The Archivist: A look back at Valentine's Day 100 years ago

Mary Phillips: Was Valentine's Day already considered too commercial?
BY MARY PHILLIPS, For The Oklahoman Published: February 10, 2014
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Valentine's Day will be Friday and many hearts, flowers and much candy will be exchanged and memories will be made.

Feb. 8, 1914, Alvin Rucker, a reporter for The Oklahoman, offered this history of Valentine's Day and its evolution.

“The youthful swain who on February 14 asks some dove-eyed damsel with lips like threads of scarlet to be his Valentine should do so only after mature deliberation and a perfect willingness to abide by the consequences of the answer received. Ethics of Saint Valentine's day require of the more or less fortunate young man that for a period of one year he remain in the service of the young lady who has consented to be his Valentine, much as did the knight of medieval times remain in a sort of probationary service to his lady love.”

“Saint Valentine's day, however, has lost much of the beautiful custom that was entwined around it prior to the commercialized days of the twentieth century and now the day is one of the very few saint's days that still maintain a place in the calendar, and like Saint Patrick's and Hallowe'en, All Saints Day, is honored more in the breech than in the observance.”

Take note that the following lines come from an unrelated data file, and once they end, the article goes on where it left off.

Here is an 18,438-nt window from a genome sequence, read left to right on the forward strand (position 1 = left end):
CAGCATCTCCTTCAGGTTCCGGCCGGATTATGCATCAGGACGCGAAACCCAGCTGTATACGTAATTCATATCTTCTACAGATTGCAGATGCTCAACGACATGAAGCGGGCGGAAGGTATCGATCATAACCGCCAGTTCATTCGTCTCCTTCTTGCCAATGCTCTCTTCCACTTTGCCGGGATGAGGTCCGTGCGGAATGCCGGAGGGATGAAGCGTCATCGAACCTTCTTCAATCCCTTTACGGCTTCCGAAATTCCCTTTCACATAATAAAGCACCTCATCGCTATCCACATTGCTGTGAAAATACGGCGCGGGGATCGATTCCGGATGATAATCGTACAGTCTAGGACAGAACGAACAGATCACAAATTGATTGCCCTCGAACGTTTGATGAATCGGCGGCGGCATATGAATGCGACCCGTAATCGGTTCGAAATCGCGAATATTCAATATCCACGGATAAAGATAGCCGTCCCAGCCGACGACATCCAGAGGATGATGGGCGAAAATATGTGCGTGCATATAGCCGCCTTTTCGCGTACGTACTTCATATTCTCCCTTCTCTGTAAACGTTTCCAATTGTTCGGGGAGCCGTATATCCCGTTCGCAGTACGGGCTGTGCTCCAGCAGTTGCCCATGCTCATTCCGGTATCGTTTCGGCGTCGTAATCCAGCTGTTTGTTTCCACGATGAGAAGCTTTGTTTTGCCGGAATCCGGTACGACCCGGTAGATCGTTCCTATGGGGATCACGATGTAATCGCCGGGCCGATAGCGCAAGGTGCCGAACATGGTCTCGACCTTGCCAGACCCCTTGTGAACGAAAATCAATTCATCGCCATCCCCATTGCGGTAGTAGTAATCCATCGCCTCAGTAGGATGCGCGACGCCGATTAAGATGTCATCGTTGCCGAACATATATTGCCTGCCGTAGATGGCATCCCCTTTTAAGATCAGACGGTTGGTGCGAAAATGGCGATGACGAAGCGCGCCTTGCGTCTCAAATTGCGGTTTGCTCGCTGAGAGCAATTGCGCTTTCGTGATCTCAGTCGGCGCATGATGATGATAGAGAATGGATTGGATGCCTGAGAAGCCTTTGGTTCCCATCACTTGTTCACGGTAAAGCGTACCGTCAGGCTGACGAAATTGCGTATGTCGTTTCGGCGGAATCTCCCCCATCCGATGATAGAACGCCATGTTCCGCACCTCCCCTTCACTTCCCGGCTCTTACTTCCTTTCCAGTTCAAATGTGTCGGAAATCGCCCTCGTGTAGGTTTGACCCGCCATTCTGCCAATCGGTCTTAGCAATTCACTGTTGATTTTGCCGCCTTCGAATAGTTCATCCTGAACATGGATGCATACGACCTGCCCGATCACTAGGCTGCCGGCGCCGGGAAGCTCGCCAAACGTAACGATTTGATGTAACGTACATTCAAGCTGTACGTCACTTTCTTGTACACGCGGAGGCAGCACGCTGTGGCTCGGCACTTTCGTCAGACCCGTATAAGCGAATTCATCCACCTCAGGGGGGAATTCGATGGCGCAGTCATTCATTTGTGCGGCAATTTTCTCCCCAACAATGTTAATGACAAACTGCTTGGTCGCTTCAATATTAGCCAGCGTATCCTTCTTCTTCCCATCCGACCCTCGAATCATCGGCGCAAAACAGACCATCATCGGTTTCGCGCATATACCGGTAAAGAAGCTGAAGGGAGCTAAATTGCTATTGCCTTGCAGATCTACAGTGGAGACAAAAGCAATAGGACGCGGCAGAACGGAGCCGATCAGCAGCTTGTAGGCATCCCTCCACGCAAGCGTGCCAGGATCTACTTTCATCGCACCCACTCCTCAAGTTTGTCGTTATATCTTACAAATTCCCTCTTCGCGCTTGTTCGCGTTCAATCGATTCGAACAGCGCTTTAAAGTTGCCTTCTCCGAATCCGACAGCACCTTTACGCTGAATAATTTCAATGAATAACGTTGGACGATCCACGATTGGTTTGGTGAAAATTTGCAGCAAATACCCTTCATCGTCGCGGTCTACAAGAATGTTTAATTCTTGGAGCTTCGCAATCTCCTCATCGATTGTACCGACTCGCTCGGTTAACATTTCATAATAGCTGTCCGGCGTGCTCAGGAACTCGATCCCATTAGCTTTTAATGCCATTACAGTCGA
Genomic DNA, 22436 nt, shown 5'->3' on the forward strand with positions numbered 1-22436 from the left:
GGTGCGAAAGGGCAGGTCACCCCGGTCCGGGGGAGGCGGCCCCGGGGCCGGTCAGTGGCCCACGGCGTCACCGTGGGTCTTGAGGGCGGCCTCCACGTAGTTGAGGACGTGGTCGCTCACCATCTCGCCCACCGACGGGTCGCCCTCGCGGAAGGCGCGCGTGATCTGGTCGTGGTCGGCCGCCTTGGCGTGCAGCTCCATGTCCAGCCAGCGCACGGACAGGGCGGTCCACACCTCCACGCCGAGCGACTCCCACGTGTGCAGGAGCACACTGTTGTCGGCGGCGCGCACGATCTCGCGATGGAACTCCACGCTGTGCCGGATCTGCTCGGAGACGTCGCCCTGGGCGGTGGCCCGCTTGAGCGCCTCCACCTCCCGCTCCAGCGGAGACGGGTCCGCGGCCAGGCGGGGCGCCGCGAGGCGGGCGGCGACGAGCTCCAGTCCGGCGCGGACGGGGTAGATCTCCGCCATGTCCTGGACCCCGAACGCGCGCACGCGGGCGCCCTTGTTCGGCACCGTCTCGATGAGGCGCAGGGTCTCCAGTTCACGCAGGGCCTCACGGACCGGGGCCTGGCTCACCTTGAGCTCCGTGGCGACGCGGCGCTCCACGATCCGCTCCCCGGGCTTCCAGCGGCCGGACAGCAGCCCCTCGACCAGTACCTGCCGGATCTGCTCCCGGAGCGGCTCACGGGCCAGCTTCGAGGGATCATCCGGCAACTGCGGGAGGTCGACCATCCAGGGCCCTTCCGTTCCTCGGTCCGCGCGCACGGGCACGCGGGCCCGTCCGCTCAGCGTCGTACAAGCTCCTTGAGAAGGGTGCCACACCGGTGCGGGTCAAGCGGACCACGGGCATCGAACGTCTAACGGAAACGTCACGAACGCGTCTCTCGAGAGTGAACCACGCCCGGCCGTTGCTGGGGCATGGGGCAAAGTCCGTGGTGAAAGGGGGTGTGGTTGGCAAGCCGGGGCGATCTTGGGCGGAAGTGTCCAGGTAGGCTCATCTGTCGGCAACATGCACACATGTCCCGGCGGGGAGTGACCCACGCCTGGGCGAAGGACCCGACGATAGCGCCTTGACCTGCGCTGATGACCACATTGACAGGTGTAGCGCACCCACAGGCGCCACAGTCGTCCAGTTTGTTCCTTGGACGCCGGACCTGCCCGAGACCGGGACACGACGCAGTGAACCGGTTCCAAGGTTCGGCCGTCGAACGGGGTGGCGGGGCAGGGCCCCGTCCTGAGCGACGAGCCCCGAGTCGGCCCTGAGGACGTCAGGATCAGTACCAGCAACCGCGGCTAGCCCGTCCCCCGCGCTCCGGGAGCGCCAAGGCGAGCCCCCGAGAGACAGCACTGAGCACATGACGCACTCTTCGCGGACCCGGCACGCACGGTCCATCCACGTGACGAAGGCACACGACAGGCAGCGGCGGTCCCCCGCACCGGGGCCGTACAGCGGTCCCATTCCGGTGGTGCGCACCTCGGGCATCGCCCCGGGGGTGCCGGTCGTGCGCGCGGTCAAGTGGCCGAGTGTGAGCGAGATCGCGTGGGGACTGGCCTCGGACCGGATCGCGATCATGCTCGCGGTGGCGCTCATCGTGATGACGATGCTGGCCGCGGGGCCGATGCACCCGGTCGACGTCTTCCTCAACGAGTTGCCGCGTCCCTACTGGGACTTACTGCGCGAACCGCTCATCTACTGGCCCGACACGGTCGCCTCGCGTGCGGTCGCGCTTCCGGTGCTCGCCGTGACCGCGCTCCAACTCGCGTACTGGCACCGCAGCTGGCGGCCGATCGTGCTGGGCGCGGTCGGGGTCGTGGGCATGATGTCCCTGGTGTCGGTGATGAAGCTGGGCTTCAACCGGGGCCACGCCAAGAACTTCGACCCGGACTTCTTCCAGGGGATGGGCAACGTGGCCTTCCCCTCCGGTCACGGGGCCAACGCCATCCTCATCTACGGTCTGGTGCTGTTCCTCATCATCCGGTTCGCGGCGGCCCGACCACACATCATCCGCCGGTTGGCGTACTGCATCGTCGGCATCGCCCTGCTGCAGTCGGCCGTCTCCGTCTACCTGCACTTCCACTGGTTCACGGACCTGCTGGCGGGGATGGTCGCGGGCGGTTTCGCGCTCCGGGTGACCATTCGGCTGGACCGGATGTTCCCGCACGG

“In the days of ‘Good Queen Bess' Saint Valentine's day had attained a fixed place in the custom of England and was being immortalized in the song and verse as the day of the year when the fish and the fowl, the bee and the beast creation paired off into mates for the ensuing year. The custom of young men on February 14 asking young women to be their Valentine is mentioned in the folklore books as having been accidentally associated with the celebration of the anniversary of the martyrdom of Saint Valentine, a Roman priest who flourished and suffered during the second half of the third century and was buried on the Flamian way in Italy.”